Also contributing to the fundraising and awareness efforts will be the JFK Kid’s Ride and Fair the Friday before the ride. There will be a bike ride for kids ages 3-10 and a Kids Fair from 4-6 p.m. at Elks Park. “The reason for this addition,” Fusting explains, “is to help raise awareness about the connection between the M2D Ride and JFK. The fair will have fun activities, but will also showcase the many organizations that are supported by JFK. It is our hope that many riders and other community members will pass through and get a better idea of the great work that gets supported by the Just for Kids Foundation, and want to donate.”
Entry for the event will be free, and kids can get involved and raise money for JFK by selling raffle tickets to win a ski pass. For every ticket a child sells, he or she will get his or name placed in another raffle to win a bike, generously donated by Bootdoctors/Paragon Outdoors.
Different Strokes For Different Folks
Aside from the tremendously positive impact the M2D has on JFK, Fusting’s next favorite thing about the ride is that the experience can be very different from person to person, all depending on what that person wants to get out of the ride. This is even more the case this year, with the added options for shorter or longer rides.
This Sept., M2D Riders can choose from the usual course lengths, or tack on extra miles to make the ride longer and more challenging. Fusting explains “All of the traditional course options remain available this year, and if participants choose those routes, there will not be much difference at all this year.The only changes to the ride are additional options.”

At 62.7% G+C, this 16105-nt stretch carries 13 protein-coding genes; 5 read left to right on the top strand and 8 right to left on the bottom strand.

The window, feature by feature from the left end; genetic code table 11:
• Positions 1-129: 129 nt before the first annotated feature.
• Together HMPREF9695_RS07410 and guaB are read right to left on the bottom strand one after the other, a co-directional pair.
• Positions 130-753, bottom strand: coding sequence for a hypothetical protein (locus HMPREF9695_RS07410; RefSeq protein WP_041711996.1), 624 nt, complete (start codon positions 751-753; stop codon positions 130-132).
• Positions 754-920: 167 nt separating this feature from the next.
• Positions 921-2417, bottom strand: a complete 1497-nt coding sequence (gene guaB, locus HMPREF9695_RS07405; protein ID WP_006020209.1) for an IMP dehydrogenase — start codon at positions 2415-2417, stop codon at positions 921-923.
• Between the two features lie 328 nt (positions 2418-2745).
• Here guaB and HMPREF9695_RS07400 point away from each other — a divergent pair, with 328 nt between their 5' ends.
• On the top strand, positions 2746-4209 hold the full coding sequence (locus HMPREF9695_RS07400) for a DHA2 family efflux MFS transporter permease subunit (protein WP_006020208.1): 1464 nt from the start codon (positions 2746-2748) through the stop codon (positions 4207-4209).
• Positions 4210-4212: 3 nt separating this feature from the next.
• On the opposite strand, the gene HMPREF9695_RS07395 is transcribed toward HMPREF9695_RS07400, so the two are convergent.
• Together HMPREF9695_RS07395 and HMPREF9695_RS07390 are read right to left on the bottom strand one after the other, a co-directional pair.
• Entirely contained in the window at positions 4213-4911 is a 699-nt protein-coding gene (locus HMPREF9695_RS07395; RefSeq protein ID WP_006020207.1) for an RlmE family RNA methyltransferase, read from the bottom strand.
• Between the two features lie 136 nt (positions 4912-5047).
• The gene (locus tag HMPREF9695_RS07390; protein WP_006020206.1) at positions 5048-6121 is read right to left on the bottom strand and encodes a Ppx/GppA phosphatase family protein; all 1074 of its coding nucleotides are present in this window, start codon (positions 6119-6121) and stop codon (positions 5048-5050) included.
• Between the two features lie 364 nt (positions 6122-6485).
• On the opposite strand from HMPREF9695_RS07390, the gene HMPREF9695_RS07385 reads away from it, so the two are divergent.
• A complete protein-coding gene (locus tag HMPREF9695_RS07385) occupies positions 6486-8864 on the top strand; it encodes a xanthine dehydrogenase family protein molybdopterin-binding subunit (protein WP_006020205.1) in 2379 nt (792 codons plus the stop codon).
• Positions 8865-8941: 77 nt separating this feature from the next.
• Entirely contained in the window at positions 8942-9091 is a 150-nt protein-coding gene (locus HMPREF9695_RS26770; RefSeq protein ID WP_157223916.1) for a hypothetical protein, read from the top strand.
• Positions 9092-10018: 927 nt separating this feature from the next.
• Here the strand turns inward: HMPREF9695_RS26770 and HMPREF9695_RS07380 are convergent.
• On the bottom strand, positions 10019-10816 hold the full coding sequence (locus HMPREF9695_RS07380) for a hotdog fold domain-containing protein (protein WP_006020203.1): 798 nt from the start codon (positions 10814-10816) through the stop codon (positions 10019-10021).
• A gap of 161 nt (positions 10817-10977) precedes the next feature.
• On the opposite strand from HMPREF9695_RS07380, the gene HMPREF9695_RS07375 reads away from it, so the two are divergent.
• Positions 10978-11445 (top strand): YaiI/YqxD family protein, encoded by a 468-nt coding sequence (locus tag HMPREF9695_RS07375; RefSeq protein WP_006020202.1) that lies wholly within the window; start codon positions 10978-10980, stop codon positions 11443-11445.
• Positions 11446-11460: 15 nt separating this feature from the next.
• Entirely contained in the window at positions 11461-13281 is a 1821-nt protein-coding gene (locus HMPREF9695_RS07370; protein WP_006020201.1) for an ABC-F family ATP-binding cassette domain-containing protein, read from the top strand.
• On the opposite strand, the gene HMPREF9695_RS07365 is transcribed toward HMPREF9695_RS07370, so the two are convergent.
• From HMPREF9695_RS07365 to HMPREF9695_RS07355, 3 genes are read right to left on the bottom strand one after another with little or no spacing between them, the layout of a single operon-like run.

The main course has always had a forgiving century profile that trends downhill all the way to Gateway, which begins in Telluride, as well as the option to start in Norwood for a shorter ride. What is new, Fusting says, is “The opportunity to add a 17-mile loop through Nucla and the double century option.”
“The Telluride 200, she continues, “Will be a tough 200.8 mile course with the bulk of the 11,157 feet in elevation gain coming in the last 80 miles. The Telluride 200 group will leave at sunrise, 6:41am, and follow the traditional course with the addition of the Nucla loop, and then will pass Gateway and the traditional summit finish, going up and over the Unaweep Divide almost to Whitewater before turning around, going back up and over the Unaweep Divide to the finish line in Gateway.”
According to Fusting, not even the pros want to take on the full double-century, opting for more “mellow” routes: Ullrich will be riding 103 miles, and Mercier and his wife will be taking on 133 miles.
All rides, including the double-century, will culminate with a finish line party and feast complete with beer, ice cream and live music, at the Gateway Canyon Resort.
Although increased participation is one of JFK’s goals, Fusting says it is important to maintain the wonderful camaraderie that’s come to characterize the ride. “Even the riders who love the competition from Gateway to the 133-route summit also love the social feel of the ride,” she says, adding that the race limit has been raised from 250 to 300 participants, which is well on the way to filling up.